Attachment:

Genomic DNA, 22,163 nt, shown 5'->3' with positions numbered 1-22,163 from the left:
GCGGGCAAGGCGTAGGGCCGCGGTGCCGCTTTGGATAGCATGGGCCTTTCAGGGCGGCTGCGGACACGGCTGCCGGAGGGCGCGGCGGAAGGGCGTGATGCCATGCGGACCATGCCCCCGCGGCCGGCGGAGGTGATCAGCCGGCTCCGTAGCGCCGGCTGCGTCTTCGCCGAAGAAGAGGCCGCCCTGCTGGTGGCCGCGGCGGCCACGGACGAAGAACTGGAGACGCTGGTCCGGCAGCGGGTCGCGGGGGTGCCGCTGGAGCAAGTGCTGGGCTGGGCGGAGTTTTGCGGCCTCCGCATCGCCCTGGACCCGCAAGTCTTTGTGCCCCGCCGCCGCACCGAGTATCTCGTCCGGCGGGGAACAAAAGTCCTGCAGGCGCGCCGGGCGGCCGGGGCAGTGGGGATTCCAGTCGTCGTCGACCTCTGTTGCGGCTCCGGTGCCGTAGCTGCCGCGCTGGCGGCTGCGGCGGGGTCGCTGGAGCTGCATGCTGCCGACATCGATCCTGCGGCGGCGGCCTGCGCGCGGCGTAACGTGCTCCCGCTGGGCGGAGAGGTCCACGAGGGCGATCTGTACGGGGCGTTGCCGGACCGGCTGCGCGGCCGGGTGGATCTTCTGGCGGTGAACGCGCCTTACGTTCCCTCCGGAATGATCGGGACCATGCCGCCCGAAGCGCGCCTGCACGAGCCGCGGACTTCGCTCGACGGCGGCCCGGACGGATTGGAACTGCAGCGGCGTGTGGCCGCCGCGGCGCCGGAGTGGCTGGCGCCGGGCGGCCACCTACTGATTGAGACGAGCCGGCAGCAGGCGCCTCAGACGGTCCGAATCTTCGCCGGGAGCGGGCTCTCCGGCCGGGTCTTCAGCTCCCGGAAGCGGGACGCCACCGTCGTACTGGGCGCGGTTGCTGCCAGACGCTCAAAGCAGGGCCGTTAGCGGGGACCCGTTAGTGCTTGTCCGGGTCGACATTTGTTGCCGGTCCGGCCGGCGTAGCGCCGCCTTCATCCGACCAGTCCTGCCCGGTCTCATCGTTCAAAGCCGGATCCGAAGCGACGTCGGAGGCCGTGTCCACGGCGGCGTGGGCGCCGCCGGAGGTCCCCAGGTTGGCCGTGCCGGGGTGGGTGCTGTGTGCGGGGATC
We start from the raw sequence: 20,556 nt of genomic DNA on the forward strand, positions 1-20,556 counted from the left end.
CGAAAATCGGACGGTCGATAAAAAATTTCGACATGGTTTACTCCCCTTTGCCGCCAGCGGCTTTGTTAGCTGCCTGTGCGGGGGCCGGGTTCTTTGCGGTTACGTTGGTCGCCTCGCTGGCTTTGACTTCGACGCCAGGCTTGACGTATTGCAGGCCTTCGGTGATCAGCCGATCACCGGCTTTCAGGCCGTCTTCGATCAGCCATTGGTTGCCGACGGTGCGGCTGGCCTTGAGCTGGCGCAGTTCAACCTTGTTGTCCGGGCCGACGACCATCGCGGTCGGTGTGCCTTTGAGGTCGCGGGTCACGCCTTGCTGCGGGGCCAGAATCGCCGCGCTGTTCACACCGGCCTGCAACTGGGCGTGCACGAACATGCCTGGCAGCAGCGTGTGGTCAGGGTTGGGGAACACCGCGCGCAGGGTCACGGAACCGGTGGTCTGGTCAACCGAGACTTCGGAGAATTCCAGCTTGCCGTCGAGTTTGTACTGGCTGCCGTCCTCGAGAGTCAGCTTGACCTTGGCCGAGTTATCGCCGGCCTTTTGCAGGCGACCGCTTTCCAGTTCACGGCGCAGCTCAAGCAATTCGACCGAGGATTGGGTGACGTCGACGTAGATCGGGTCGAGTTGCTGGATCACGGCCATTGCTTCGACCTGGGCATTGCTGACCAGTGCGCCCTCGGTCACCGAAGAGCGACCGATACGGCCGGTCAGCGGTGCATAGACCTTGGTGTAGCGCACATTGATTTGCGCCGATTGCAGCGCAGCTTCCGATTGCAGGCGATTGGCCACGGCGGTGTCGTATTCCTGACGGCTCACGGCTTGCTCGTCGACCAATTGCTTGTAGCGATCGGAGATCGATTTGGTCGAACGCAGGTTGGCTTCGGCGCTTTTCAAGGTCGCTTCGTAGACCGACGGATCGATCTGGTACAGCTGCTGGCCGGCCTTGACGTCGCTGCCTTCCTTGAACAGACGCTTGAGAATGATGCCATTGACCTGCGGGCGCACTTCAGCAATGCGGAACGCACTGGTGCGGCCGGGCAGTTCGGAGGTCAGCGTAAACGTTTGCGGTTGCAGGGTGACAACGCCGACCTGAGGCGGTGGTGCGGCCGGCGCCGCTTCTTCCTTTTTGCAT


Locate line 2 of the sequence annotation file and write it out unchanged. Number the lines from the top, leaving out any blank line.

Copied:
GCGGGCAAGGCGTAGGGCCGCGGTGCCGCTTTGGATAGCATGGGCCTTTCAGGGCGGCTGCGGACACGGCTGCCGGAGGGCGCGGCGGAAGGGCGTGATGCCATGCGGACCATGCCCCCGCGGCCGGCGGAGGTGATCAGCCGGCTCCGTAGCGCCGGCTGCGTCTTCGCCGAAGAAGAGGCCGCCCTGCTGGTGGCCGCGGCGGCCACGGACGAAGAACTGGAGACGCTGGTCCGGCAGCGGGTCGCGGGGGTGCCGCTGGAGCAAGTGCTGGGCTGGGCGGAGTTTTGCGGCCTCCGCATCGCCCTGGACCCGCAAGTCTTTGTGCCCCGCCGCCGCACCGAGTATCTCGTCCGGCGGGGAACAAAAGTCCTGCAGGCGCGCCGGGCGGCCGGGGCAGTGGGGATTCCAGTCGTCGTCGACCTCTGTTGCGGCTCCGGTGCCGTAGCTGCCGCGCTGGCGGCTGCGGCGGGGTCGCTGGAGCTGCATGCTGCCGACATCGATCCTGCGGCGGCGGCCTGCGCGCGGCGTAACGTGCTCCCGCTGGGCGGAGAGGTCCACGAGGGCGATCTGTACGGGGCGTTGCCGGACCGGCTGCGCGGCCGGGTGGATCTTCTGGCGGTGAACGCGCCTTACGTTCCCTCCGGAATGATCGGGACCATGCCGCCCGAAGCGCGCCTGCACGAGCCGCGGACTTCGCTCGACGGCGGCCCGGACGGATTGGAACTGCAGCGGCGTGTGGCCGCCGCGGCGCCGGAGTGGCTGGCGCCGGGCGGCCACCTACTGATTGAGACGAGCCGGCAGCAGGCGCCTCAGACGGTCCGAATCTTCGCCGGGAGCGGGCTCTCCGGCCGGGTCTTCAGCTCCCGGAAGCGGGACGCCACCGTCGTACTGGGCGCGGTTGCTGCCAGACGCTCAAAGCAGGGCCGTTAGCGGGGACCCGTTAGTGCTTGTCCGGGTCGACATTTGTTGCCGGTCCGGCCGGCGTAGCGCCGCCTTCATCCGACCAGTCCTGCCCGGTCTCATCGTTCAAAGCCGGATCCGAAGCGACGTCGGAGGCCGTGTCCACGGCGGCGTGGGCGCCGCCGGAGGTCCCCAGGTTGGCCGTGCCGGGGTGGGTGCTGTGTGCGGGGATC